This is an archived article and the information in the article may be outdated. Please look at the time stamp on the story to see when it was last updated.

LA JOLLA, Calif. – Crowds of people continue to stream into the clinic at UC San Diego for their first or second COVID-19 vaccine shots. Soon, they also will be able to get the one-shot Johnson & Johnson vaccine there after the FDA and CDC lifted a temporary pause on it last week.

Medical officials on campus say they’ll be resuming the Johnson & Johnson shots and plan on letting people even choose which vaccine they get depending on available supply.

Gov. Gavin Newsom said in a tweet Saturday that California will begin administering doses of the one-shot vaccine “immediately.” Federal agencies recommended the pause after six cases of a rare blood clotting disorder were reported out of the nearly 8 million doses of the vaccine that were administered.

James Ades, a researcher at UCSD, said he’s been vaccinated and would have been happy to take the one-shot vaccine if it had been available.

“Working in research, I think you just realize how low those odds are,” Ades said.

Shawn Parker, who received a shots on campus Monday, said concerns about blood clots were “a shoulder shrug” to him given how few people have been impacted.

“People should take what is available, absolutely,” Parker said.

Some still remain skeptical of the one-shot vaccine, even as CDC Director Dr. Rochelle Walensky said in a statement last week that the clotting cases were “exceptionally rare events – out of millions of doses.”

“For me, I would prefer to go with the Pfizer or Moderna,” one student told a FOX 5 reporter.

The San Diego County Health and Human Service Agency reported Monday it has received more than 2.72 million doses of the COVID-19 vaccines.

County residents receiving one dose of the vaccine numbered 1,389,473, or 68.9% of county residents eligible to receive the vaccine. Those receiving two doses numbered 935,593, or 46.4% of San Diegans 16 and older.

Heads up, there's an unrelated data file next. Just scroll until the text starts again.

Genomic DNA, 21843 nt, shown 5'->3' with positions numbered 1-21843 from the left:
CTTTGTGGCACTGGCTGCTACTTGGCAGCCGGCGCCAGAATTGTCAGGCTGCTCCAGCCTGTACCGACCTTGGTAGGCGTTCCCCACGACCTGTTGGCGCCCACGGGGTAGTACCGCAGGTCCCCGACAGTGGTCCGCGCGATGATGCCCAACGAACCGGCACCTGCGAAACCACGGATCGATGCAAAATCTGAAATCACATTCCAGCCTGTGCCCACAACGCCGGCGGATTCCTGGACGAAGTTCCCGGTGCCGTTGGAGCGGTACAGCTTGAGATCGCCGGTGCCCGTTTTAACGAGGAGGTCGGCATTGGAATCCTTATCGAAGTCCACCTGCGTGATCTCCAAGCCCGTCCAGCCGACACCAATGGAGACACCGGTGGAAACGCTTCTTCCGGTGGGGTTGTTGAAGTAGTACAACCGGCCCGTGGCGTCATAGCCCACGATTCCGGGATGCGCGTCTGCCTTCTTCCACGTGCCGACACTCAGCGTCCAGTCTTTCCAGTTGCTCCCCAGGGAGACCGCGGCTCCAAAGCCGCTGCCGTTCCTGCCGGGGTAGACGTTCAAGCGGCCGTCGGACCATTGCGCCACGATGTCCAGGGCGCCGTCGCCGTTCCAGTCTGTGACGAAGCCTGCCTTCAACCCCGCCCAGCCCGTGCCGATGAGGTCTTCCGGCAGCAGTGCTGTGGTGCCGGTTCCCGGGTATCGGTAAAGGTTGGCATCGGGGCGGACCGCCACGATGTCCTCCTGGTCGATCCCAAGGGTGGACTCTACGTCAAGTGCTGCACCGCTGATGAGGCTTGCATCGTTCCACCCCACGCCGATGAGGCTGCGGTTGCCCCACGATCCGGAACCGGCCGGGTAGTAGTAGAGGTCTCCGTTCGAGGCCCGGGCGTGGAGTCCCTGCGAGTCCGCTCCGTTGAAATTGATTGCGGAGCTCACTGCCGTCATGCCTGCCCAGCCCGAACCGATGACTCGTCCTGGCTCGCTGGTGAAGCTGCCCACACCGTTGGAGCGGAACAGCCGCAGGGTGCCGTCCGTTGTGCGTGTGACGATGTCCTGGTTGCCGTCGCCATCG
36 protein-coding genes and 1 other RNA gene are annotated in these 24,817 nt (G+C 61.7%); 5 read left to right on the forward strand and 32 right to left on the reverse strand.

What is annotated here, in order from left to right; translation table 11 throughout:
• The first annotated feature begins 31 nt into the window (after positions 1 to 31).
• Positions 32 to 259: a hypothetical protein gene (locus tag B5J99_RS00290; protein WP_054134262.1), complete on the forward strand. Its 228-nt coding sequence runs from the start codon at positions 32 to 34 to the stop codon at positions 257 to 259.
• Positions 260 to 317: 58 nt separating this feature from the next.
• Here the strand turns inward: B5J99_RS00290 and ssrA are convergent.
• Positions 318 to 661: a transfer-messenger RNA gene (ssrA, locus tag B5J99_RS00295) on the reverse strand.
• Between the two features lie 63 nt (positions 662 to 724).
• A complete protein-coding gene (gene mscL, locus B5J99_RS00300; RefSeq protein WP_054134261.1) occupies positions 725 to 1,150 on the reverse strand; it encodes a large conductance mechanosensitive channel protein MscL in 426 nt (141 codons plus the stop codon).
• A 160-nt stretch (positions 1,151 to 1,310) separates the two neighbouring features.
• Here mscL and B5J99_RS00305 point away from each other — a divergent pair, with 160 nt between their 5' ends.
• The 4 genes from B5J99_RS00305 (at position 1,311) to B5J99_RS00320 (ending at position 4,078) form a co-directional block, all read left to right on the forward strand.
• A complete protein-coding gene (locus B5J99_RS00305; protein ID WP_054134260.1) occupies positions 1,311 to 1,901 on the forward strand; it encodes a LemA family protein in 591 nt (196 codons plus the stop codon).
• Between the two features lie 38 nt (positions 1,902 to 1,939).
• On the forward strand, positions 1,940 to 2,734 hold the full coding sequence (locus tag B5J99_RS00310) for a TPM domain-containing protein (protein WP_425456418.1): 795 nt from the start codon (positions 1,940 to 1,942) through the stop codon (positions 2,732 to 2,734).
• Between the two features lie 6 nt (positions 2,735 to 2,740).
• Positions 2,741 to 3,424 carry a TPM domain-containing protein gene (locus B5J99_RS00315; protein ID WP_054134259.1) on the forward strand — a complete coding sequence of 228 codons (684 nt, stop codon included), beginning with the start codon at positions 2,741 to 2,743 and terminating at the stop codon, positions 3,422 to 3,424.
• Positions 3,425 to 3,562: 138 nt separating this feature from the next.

The goal is to fully vaccinate 75% of San Diego County residents 16 and older, or 2,017,011 people.

On Monday, University of California Health announced it has administered 1 million doses of a COVID-19 vaccine, including through UC San Diego.

“We’ve been in a race between the spread of the virus and the pace of vaccination since the moment the first shipment of vaccine arrived in mid- December,” said Dr. Carrie Byington, an infectious disease expert and executive vice president of UCH.

“Our goal was and is clear — get shots into the arms of Californians as quickly as possible, beginning with those at the highest risk of exposure and serious illness.”

Following guidance from the Centers for Disease Control and Prevention and California Department of Public Health, UCH began vaccinating its group 1A employees who work in patient care areas on Dec. 16, including doctors, nurses, respiratory therapists and those in housekeeping, maintenance, patient transport and other areas.

On Jan. 11, UCH expanded its vaccination delivery work when UC San Diego Health opened a drive-thru vaccination center at Petco Park to begin immunizing health care workers employed by other hospitals and health facilities.

The Petco Park site later began serving other prioritized tiers, ultimately providing more than 200,000 vaccinations.

San Diego County public health officials reported 129 new COVID-19 infections Monday. The data increased the cumulative total of cases to 275,540. No new deaths were reported and the death toll remained 3,692. Monday figures tend to be lower due to weekend reporting lags.

The number of people hospitalized with the virus declined to 161 patients, 11 fewer than Sunday’s report. The number of patients in an intensive care unit remained at 47. There were 57 available ICU beds in the county.

Of the 7,737 tests reported Monday, 2% returned positive. The 14-day rolling average of positive tests is 1.8%.

One new community outbreak was reported Monday. In the past seven days, 25 community outbreaks were confirmed with 98 cases associated with the new outbreaks.